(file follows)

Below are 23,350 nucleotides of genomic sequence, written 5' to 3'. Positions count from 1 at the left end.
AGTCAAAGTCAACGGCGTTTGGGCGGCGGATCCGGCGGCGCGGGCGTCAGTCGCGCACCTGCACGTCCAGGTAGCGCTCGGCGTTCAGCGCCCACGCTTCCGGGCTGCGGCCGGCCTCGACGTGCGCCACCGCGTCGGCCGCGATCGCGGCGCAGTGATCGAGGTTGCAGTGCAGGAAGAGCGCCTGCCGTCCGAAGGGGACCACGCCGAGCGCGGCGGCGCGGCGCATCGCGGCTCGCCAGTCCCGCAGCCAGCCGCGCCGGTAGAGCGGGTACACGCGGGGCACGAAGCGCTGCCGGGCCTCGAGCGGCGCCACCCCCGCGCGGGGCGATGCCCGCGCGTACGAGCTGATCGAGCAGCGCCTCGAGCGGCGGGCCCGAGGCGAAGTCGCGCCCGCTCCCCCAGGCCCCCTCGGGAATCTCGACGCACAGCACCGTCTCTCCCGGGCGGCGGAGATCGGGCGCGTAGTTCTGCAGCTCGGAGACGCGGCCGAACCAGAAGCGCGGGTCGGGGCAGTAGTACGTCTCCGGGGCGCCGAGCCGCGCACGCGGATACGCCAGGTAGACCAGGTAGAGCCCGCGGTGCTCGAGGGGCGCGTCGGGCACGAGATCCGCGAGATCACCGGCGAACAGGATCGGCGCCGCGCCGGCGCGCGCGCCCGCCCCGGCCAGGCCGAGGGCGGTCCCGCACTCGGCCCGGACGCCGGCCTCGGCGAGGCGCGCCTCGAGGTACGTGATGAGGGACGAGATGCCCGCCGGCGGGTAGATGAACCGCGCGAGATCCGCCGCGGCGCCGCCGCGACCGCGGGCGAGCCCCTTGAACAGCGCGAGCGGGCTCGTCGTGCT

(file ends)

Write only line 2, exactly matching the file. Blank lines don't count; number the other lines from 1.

AGTCAAAGTCAACGGCGTTTGGGCGGCGGATCCGGCGGCGCGGGCGTCAGTCGCGCACCTGCACGTCCAGGTAGCGCTCGGCGTTCAGCGCCCACGCTTCCGGGCTGCGGCCGGCCTCGACGTGCGCCACCGCGTCGGCCGCGATCGCGGCGCAGTGATCGAGGTTGCAGTGCAGGAAGAGCGCCTGCCGTCCGAAGGGGACCACGCCGAGCGCGGCGGCGCGGCGCATCGCGGCTCGCCAGTCCCGCAGCCAGCCGCGCCGGTAGAGCGGGTACACGCGGGGCACGAAGCGCTGCCGGGCCTCGAGCGGCGCCACCCCCGCGCGGGGCGATGCCCGCGCGTACGAGCTGATCGAGCAGCGCCTCGAGCGGCGGGCCCGAGGCGAAGTCGCGCCCGCTCCCCCAGGCCCCCTCGGGAATCTCGACGCACAGCACCGTCTCTCCCGGGCGGCGGAGATCGGGCGCGTAGTTCTGCAGCTCGGAGACGCGGCCGAACCAGAAGCGCGGGTCGGGGCAGTAGTACGTCTCCGGGGCGCCGAGCCGCGCACGCGGATACGCCAGGTAGACCAGGTAGAGCCCGCGGTGCTCGAGGGGCGCGTCGGGCACGAGATCCGCGAGATCACCGGCGAACAGGATCGGCGCCGCGCCGGCGCGCGCGCCCGCCCCGGCCAGGCCGAGGGCGGTCCCGCACTCGGCCCGGACGCCGGCCTCGGCGAGGCGCGCCTCGAGGTACGTGATGAGGGACGAGATGCCCGCCGGCGGGTAGATGAACCGCGCGAGATCCGCCGCGGCGCCGCCGCGACCGCGGGCGAGCCCCTTGAACAGCGCGAGCGGGCTCGTCGTGCT